“I would be a strong advocate for credits, both for actors and technicians – providing the viewer was given time to read them easily, without disturbing background flashes and “jump cuts” or loud brash musical discords. For example, everyone knows who the stars are of The Avengers; but without keen eyes it is difficult to see who the excellent supporting actors are – unless you know them by sight, anyway!”
(Iconos, Practical Television, Volume 17, No.8, Issue 200, May 1967, p. 350.)
One more recent example (though there are certainly countless more out there waiting to be discovered by Bond fans) occurs in Criminal Law Textbook by Russell Heaton LL.B. At the end of each section in the textbook, Heaton places a typical Criminal Law problem question for students to practice what they have learnt so far. In Question 4.2 Heaton falls back on the novel, or perhaps film of, FROM RUSSIA WITH LOVE for inspiration on writing a problem scenario that will surely not unfairly reference too many of the students, or other academic readers, surnames:
“Bond hails a taxi, but when it stops Kleb rushes into the taxi ahead of him and slams the door in his face jeering, ‘Ladies before gentlemen, Mr Bond.’ Bond shouts obscenities at her and Kleb yells, ‘You’re going to pay for that Mr Bond. I’m going to shoot you.’ Bond, fearing he is about to be shot, panics and leaps over a wall into the river running alongside the road. He is swept away by the current and, although he is pulled from the river, his breathing has stopped. His breathing is restarted by mouth-to-mouth resuscitation, but it is discovered that he has suffered permanent brain damage, even though he does not die.
Discuss the criminal liability, if any, of Kleb.”
(Russell Heaton, ‘Criminal Law Textbook,’ Second edition, Oxford University Press, Oxford, 2006, pp. 521-2.)
Heaton has here taken the characters of James Bond and Colonel Rosa Klebb from both the novel and film version of FROM RUSSIA WITH LOVE and played out a neat little scenario with them, only slightly amending ‘Klebb’ to ‘Kleb,’ and having Bond panic and jump into a river due to Kleb’s possible ‘technical assault,’ as opposed to being kicked by Klebb’s poisoned-tipped blade shoes which leads to the harrowing final sentence in Fleming’s fifth novel,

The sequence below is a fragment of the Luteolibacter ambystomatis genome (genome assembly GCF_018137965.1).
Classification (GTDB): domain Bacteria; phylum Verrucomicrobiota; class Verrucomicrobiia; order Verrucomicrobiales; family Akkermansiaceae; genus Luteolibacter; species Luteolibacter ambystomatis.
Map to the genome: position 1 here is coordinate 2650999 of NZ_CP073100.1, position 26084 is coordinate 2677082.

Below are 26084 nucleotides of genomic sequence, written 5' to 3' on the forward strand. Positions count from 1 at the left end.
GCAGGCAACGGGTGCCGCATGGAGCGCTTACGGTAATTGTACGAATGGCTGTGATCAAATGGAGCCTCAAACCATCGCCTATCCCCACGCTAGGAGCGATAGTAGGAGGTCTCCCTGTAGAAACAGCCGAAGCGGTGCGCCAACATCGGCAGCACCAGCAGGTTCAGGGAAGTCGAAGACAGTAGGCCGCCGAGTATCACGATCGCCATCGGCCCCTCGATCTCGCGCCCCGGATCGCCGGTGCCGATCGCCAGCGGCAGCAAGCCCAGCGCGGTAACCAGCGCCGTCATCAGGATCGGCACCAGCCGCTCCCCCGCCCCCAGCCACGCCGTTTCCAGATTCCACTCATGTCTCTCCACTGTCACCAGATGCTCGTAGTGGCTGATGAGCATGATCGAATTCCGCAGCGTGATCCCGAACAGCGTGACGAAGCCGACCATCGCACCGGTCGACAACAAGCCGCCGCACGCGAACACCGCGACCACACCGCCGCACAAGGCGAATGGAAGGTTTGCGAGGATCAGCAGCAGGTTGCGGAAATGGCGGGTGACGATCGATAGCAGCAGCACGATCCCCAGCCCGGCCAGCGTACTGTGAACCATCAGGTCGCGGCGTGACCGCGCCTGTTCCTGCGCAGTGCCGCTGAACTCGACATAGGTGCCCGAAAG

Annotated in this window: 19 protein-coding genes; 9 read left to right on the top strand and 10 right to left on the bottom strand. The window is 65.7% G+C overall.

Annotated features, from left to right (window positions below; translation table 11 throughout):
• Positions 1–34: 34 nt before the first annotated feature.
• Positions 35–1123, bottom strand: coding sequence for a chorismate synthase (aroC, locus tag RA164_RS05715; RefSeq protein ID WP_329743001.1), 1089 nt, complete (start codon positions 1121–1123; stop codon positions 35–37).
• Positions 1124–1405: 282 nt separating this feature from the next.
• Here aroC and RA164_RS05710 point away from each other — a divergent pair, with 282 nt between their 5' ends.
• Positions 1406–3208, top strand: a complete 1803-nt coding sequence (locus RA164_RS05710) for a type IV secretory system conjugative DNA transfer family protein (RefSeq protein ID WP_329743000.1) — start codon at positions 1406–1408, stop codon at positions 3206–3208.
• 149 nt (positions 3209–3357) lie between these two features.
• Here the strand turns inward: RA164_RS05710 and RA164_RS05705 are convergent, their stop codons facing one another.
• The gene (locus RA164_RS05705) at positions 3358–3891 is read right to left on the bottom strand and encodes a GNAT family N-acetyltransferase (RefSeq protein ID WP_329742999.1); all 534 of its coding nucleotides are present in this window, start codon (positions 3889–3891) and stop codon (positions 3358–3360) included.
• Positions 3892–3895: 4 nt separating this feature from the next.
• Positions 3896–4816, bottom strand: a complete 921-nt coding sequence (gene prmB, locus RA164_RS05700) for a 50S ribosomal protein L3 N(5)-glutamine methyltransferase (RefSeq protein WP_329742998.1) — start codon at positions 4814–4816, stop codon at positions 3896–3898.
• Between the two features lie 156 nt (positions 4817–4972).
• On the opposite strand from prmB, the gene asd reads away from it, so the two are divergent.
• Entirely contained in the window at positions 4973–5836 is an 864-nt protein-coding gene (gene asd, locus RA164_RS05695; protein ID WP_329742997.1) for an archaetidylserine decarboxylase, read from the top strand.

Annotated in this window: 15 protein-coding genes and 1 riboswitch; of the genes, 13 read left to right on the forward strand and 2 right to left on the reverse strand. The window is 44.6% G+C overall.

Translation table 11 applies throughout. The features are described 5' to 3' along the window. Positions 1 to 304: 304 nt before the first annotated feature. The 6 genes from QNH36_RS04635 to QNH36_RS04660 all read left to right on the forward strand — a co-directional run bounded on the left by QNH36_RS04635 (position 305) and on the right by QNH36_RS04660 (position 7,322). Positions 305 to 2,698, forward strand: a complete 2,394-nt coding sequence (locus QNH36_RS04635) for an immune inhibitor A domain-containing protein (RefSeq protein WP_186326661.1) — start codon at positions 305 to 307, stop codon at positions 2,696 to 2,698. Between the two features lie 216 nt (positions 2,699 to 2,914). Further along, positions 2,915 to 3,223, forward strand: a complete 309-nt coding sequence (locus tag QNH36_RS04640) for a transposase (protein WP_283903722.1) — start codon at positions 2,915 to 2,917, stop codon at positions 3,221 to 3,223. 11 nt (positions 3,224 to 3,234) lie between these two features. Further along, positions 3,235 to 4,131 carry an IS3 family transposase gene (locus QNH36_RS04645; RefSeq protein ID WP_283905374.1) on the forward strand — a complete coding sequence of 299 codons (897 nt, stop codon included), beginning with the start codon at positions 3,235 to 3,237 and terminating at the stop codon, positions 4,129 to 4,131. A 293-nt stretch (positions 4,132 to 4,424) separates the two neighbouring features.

“Bond pivoted slowly on his heel and crashed headlong to the wine-red floor.”
(Ian Fleming, ‘From Russia, with Love,’ Pan Books Ltd., London, 1964, p. 207).
The reference in the scenario by the villainous Kleb to ‘Mr Bond’ is also another unmistakably knowing Bond element Heaton mentions. Heaton’s suggested answer to the problem question is given at the back of the textbook and it covers sections 18, 20 and 47 of the Offences Against the Person Act 1861, each covering grievous bodily harm (GBH) with intent, inflicting GBH and assault occasioning actual bodily harm (ABH) respectively. On Kleb’s criminal liability Heaton concludes:
“Therefore there is a probability that she would be convicted under s. 47 but acquitted of offences under ss. 18 and 20.”
(Russell Heaton, ‘Criminal Law Textbook,’ Second edition, Oxford University Press, Oxford, 2006, p. 523.)
Heaton’s Criminal Law Textbook is again another unexpected place to find a Bond reference, especially as it is one that appears so knowing of the Fleming canon.
From these three disparate examples of James Bond turning up in the strangest of places it can be concluded that Ian Fleming’s enduring creation is a truly ubiquitous phenomenon, and in his centenary year of 2008, we can be assured that Ian Fleming’s memory and work will live on for many years to come. James Bond’s ubiquity after fifty-six years since his creation in 1952, nearly forty-four years after Fleming’s death in August 1964, and one hundred years after Fleming’s birth, is certainly a fitting tribute to the remarkable talents of his too often forgotten creator. In the spirit of Ian Fleming’s own research, it would be interesting to hear of any of the other strange, bizarre and unexpected places other James Bond fans have encountered the world’s most famous fictional secret agent. Such encounters can cover James Bond articles, photographs or general references in initially unexpected or strange places.
With all of this in mind, the next time you see a copy of the likes of National Geographic, The Economist, Reader’s Digest or the Financial Times don’t just pass on by the newsstand uninterested but take the chance to delve into their pages. With the evidence of the strange examples quoted above, in passing by you conceivably might just miss an unexpected nugget of James Bond “gold”!
This article is written in memory of Ian Lancaster Fleming (1908-1964) on the centenary of his birth, 28 May 2008, thanking him for the great pleasure he has given readers of many different hues, and wishing him all of the recognition he deserves on the 100th anniversary of his birth.
TBB Article No. 11
© Brian McKaig, 2008.